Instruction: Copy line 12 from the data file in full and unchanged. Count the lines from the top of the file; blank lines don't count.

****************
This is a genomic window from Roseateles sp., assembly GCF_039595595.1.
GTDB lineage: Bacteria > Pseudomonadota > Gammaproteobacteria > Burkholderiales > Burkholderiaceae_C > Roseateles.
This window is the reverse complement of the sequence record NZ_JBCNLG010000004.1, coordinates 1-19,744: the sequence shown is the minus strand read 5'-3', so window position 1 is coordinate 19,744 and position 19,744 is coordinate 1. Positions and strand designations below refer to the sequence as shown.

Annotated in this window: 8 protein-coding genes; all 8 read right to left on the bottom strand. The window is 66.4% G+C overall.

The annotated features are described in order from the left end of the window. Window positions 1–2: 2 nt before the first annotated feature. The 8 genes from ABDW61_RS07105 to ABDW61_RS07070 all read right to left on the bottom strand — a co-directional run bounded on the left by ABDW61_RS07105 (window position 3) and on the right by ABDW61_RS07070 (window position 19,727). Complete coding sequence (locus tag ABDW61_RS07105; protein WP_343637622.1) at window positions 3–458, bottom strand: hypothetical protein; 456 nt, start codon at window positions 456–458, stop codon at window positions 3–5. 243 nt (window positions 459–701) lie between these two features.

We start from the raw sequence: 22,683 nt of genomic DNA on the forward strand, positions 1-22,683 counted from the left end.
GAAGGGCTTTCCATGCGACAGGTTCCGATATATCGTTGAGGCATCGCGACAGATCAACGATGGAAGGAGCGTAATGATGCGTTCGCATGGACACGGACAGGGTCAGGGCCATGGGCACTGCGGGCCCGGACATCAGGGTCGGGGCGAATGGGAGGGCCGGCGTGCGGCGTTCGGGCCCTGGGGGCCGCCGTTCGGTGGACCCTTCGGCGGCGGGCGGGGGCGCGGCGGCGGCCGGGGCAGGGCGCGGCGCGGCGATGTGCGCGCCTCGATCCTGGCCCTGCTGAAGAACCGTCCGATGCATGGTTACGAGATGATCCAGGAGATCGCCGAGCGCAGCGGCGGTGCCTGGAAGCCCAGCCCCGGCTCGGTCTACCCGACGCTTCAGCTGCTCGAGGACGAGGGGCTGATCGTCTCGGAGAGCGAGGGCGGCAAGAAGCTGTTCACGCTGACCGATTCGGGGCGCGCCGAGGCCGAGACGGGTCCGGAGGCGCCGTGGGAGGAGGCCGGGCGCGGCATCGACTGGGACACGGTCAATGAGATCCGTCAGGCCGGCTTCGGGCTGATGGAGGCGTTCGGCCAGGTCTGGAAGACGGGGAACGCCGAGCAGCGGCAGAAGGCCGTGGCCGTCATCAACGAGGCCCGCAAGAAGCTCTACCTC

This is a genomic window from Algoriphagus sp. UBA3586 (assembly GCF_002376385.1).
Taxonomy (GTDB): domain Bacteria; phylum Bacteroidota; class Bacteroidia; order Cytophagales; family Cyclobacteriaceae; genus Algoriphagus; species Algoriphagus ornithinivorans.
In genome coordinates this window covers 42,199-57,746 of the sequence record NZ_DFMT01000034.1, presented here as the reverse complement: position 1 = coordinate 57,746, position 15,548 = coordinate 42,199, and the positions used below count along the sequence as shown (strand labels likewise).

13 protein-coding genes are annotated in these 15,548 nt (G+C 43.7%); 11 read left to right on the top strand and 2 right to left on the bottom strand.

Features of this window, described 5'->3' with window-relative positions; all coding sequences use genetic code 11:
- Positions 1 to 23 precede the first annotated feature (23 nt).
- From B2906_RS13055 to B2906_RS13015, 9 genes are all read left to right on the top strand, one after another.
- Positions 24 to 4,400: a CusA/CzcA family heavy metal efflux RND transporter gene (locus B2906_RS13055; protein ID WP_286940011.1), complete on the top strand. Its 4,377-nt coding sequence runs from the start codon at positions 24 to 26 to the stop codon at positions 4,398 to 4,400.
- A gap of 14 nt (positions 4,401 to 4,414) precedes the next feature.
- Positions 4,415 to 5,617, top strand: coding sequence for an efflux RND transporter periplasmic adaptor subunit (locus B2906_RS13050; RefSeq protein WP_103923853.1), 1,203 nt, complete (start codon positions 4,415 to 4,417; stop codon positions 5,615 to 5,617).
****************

Features of this window, described 5'->3' with window-relative positions; all coding sequences use genetic code 11: